Some avocado growers are warning that if President Donald Trump makes good on his threat and seals the southern border between the United States and Mexico, the United States will be left with only enough avocados to satisfy our avocado toast and guacamole consumption for three full weeks.
But, fear not, avocado fans, the estimates are a bit hyperbolic.
Steve Barnard, the president of Mission Produce, the single largest grower and distrbutor of avocados in the world, according to its website, told Reuters Monday that Americans who support shutting the border should prepare for tough, avocado-deprived times ahead.
“You couldn’t pick a worse time of year because Mexico supplies virtually 100 percent of the avocados in the U.S. right now. California is just starting and they have a very small crop, but they’re not relevant right now and won’t be for another month or so,” Barnard told the news outlet.
Reuters was also quick to point out that Americans are heavily reliant on Mexico for fruit and vegetable imports during the winter months through April or May, when the growing and harvesting seasons begin in the warmer parts of the United States.
"Nearly half of all imported U.S. vegetables and 40 percent of imported fruit are grown in Mexico, according to the latest data from the United States Department of Agriculture," the outlet claims. Border shutdowns would also immediately impact our supply of "tomatoes, cucumbers, blackberries and raspberries."
But, as Forbes Magazine points out, even if the supply of Mexican avocados dwindles, that doesn't necessarily mean that they'll no longer be available. As with previous bacon shortage and chocolate shortage scares, the price of avocados would simply rise to match demand, and the avocado shortage would be temporary. Right now, it seems, avocados are uncharacteristically cheap, thanks to a bumper Mexican crop that followed a 2018 shortage -- the result of a national avocado pickers strike.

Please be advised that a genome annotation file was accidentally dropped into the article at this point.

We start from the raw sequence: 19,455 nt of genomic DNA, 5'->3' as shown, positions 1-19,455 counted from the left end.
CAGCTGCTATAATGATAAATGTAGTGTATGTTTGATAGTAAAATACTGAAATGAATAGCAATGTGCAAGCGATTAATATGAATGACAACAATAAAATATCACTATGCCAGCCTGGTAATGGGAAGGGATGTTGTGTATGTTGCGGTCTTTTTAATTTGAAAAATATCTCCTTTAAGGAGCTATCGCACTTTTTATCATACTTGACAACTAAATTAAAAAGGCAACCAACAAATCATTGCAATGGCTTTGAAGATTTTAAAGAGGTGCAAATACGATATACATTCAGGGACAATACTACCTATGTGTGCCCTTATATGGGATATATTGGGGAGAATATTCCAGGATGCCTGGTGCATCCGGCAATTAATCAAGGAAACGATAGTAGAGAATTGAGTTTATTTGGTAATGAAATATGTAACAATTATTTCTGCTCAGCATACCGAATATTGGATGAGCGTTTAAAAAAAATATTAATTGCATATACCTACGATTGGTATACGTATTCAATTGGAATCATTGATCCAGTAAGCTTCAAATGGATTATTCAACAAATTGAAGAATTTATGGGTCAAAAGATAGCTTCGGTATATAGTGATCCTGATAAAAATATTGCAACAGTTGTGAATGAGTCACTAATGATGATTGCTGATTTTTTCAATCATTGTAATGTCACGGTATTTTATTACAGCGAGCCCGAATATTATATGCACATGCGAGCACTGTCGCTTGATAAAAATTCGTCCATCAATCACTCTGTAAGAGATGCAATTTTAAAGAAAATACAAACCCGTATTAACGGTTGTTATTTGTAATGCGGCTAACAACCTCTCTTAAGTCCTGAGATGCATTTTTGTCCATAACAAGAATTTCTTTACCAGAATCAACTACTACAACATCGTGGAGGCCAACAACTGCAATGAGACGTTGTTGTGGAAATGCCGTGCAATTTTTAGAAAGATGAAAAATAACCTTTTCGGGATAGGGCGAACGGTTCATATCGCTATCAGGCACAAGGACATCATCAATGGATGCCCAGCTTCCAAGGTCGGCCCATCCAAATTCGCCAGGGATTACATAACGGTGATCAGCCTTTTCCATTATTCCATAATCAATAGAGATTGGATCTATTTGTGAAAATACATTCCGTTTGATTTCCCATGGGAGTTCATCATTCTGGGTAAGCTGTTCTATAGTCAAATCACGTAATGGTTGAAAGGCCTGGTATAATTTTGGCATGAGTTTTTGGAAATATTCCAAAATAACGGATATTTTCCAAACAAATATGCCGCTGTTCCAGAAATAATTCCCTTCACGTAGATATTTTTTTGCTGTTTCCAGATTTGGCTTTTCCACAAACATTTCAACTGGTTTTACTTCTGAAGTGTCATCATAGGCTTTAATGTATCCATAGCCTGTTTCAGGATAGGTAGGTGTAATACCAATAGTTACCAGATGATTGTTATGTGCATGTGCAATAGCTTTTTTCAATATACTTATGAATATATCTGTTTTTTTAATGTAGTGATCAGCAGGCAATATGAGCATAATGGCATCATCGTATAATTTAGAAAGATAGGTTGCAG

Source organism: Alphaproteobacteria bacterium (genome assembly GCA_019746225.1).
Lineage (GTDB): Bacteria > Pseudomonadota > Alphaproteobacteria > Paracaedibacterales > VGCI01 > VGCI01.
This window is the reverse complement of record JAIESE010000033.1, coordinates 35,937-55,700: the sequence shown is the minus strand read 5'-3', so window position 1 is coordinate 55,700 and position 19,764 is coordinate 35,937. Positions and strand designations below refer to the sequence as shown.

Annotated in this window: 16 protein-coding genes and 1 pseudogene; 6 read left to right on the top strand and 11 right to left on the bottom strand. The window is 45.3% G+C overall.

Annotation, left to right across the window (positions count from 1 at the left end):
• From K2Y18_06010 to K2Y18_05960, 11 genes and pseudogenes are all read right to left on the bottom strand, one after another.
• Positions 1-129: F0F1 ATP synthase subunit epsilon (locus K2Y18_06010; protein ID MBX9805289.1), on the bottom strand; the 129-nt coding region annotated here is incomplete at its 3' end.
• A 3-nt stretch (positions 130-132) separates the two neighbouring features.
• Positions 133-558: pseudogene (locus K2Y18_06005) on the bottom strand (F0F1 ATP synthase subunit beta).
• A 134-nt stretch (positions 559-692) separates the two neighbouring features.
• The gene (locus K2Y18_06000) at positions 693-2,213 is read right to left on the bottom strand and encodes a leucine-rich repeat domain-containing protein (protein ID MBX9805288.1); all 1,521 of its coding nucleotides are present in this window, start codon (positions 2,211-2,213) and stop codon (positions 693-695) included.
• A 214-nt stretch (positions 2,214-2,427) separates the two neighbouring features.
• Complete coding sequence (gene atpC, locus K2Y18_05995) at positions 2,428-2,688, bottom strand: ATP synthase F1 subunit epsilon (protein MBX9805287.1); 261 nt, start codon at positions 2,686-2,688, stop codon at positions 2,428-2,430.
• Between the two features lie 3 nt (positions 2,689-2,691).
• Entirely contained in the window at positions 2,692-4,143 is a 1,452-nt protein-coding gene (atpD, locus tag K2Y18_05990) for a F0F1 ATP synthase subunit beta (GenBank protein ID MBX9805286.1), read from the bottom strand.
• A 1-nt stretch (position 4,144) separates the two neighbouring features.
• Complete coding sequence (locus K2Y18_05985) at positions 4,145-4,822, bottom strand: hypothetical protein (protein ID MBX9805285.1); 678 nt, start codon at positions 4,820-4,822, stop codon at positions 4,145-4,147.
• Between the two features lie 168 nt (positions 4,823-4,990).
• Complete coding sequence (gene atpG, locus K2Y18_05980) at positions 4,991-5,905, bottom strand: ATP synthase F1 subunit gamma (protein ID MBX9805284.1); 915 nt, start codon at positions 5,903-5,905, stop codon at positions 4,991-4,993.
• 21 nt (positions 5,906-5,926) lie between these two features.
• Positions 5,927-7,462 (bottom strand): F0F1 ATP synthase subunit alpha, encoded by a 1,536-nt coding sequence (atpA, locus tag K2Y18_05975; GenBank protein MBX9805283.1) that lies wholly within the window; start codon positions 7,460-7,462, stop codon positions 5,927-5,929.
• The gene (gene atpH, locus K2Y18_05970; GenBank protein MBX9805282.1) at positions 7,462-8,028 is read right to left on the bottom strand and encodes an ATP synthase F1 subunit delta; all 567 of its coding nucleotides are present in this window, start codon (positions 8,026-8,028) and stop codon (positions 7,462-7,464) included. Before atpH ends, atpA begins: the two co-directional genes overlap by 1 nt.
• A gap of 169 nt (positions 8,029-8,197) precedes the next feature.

The most likely people to be impacted by the border closure would actually be the growers and distributors of Mexican avocados. "We'll be out of business for a while," Barnard added in his interview.
"Along with Mexico, U.S. consumers also get avocados from California, Peru and Florida," the magazine reports. "The 2019 crop of California-grown avocados has just begun to appear in stores."
"The estimate for the 2018-2019 California avocado crop is 175 million pounds, according to the California Avocado Commission," they add. Although California avocados are only sold in a small number of states during the late spring and early summer, they become more widely available later in the summer.
President Donald Trump did threaten to close the border last week, telling lawmakers that if they do not come up with a solution to the burgeoning border crisis, and if he cannot find the money to begin construction on the border wall in earnest, that he may call a halt to all immigration and trade across the U.S.-Mexican border as early as this week.
Department of Homeland Security officials don't appear to be complaining. Last week at a congressional hearing, DHS secretary Kirstjen Nielson told lawmakers that Customs and Border Protection and Immigration and Customs Enforcement anticipate intercepting thousands of illegal border jumpers this month — far more than in 2018 — and could handle as many as 100,000 asylum claimants.